To add to the confusion, accusations have been made in the BALCO case that it was the federal government which leaked the testimony to the Chronicle reporters. While those accusations have not been proven to date, the truth is that the feds certainly have benefited from the Chron’s revelations, given that Major League Baseball have subsequently adopted stricter steroid rules and the feds have been able to push through harsher penalties for steroid dealers.
What’s striking about the path to Josh Wolf’s incarceration is how he became the target of a federal investigation although his case had no obvious connection to the feds. So far, the feds have trotted out disturbingly vague arguments about how they should be involved because of alleged arson to a squad car that may or may not have been purchased with federal funds. But the truth is that arson was never proven and all the SFPD reports mention is a broken rear taillight, which Wolf’s mother has repeatedly offered to pay for, if that would get her son out of jail.
In fact, court filings show that the police’s real interest is finding out who attacked and seriously hurt an SFPD officer in the course of the protest—a valid concern and one that SF District Attorney Kamala Harris’ office should be handling. Instead, the feds were called in, triggering justifiable fears in Josh Wolf, who the FBI has questioned about his anarchist tendencies, that the real reason that he’s sitting in jail, is that the feds want him to release his video outtakes and identify the anarchists, who lifted up their ski masks and spoke directly into Josh’s camera, before the violence went down. And then there’s the fact that the portion of Wolf’s tape that he posted online at his blog and got picked up by several TV stations does not paint a flattering portrait of the police.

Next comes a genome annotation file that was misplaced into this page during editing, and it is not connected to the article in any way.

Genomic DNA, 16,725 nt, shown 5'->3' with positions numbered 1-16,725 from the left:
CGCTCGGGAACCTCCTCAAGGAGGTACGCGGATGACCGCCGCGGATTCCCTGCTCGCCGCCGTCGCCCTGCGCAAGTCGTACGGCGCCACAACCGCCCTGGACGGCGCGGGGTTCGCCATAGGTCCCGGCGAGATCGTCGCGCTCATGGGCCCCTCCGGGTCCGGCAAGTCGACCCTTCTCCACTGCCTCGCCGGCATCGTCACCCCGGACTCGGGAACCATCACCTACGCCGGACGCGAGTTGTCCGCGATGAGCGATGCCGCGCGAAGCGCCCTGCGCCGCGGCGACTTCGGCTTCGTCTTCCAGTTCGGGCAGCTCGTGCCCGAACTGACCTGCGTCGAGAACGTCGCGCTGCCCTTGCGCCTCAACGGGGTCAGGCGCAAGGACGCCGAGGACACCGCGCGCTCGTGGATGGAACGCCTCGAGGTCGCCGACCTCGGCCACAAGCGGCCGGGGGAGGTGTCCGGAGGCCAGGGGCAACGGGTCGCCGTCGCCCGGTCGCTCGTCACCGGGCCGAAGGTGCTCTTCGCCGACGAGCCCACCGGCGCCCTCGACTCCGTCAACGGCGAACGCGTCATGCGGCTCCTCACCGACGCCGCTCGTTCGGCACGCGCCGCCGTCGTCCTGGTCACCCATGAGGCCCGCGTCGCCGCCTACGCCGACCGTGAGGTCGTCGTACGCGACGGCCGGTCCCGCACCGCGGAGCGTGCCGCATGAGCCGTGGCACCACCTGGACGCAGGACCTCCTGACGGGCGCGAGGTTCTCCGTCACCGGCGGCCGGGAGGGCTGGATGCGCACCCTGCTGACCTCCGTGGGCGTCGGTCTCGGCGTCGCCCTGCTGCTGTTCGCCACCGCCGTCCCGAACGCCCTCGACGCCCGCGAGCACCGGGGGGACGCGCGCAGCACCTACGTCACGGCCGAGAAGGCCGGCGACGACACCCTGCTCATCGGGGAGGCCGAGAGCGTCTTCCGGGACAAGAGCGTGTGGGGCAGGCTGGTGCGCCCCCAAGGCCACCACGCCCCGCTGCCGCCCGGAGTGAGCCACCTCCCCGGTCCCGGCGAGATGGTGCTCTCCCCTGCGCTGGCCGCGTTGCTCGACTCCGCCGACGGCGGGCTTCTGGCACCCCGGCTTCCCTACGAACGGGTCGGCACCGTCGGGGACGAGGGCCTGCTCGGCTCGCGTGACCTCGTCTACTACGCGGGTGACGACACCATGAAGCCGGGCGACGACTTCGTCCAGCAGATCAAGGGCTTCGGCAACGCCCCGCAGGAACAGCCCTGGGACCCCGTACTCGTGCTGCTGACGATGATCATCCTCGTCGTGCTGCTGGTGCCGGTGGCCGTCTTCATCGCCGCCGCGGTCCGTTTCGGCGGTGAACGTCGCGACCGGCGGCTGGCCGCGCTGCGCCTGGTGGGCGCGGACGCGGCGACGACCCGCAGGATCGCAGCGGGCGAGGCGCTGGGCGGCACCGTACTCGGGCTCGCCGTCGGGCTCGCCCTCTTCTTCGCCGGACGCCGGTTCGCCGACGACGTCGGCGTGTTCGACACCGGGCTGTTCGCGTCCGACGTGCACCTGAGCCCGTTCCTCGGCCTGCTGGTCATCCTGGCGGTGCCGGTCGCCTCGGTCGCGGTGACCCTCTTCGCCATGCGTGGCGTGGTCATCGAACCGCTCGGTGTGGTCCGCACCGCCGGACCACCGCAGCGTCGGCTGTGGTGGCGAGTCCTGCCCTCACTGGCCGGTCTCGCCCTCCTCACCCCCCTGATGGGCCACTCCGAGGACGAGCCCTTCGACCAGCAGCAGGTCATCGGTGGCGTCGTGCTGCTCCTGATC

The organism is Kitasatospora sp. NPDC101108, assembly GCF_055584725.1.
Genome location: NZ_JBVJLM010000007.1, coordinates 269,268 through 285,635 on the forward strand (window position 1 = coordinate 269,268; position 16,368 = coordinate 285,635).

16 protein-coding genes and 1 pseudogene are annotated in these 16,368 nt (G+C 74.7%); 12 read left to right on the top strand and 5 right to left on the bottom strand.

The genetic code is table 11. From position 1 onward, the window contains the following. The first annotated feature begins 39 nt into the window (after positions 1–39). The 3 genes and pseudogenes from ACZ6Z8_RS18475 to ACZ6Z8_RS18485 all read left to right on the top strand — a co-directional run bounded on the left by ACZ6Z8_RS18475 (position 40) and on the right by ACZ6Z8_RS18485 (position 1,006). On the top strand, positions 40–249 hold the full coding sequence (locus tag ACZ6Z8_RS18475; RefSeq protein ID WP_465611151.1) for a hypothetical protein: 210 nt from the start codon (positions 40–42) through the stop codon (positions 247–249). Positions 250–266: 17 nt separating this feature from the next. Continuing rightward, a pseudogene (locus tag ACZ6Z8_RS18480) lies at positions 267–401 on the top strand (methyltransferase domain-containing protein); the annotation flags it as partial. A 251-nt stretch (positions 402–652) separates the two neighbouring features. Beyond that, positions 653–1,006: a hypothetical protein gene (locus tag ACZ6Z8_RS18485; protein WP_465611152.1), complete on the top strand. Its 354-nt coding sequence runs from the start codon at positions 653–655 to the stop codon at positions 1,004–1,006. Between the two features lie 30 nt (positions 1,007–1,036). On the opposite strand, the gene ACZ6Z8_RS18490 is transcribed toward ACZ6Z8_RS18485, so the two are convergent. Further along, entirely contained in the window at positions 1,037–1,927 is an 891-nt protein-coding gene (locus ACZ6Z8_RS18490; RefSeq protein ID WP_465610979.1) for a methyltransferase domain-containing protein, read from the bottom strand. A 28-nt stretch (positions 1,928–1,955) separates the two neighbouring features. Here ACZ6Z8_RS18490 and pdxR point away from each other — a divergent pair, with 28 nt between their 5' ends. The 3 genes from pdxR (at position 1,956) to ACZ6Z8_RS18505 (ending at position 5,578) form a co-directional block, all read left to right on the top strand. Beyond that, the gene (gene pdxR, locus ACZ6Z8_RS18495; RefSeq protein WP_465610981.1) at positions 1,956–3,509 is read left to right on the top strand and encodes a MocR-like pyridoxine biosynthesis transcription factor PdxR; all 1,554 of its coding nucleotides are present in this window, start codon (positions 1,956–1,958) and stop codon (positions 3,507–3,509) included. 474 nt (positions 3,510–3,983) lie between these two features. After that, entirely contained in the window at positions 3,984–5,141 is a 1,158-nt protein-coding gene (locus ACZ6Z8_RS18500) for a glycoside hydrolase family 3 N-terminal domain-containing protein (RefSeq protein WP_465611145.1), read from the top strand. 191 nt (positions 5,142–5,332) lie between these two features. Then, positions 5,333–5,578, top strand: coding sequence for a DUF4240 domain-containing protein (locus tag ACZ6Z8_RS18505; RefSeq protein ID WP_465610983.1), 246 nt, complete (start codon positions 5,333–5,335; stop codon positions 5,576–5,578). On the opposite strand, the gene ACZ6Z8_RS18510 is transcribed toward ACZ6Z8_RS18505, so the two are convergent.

Interestingly, while Wolf has argued that journalists should not be forced into becoming investigative tools of the government, both the SFPD and the US Attorney General’s Office have voiced doubts to the Guardian as to whether Wolf is a “real” journalist, citing his direct involvement with the anarchist cause as well as the fact that he is not employed by a media outlet. These arguments should sound the alarm bells of freelancers nationwide.
Meanwhile, Wolf sits in jail, where he is only allowed 15-minute phone interviews with the media, thereby preventing live visual images and recordings of his voice to be aired across the nation, effectively blacking him out of the consciousness of all those who don’t get their news from the print media. And when the federal grand jury expires in July, there’s a chance that a new grand jury might demand that Wolf release his outtakes and testify or rot in jail for another year.
It’s a sad day for journalists, corporate and freelance, and the First Amendment.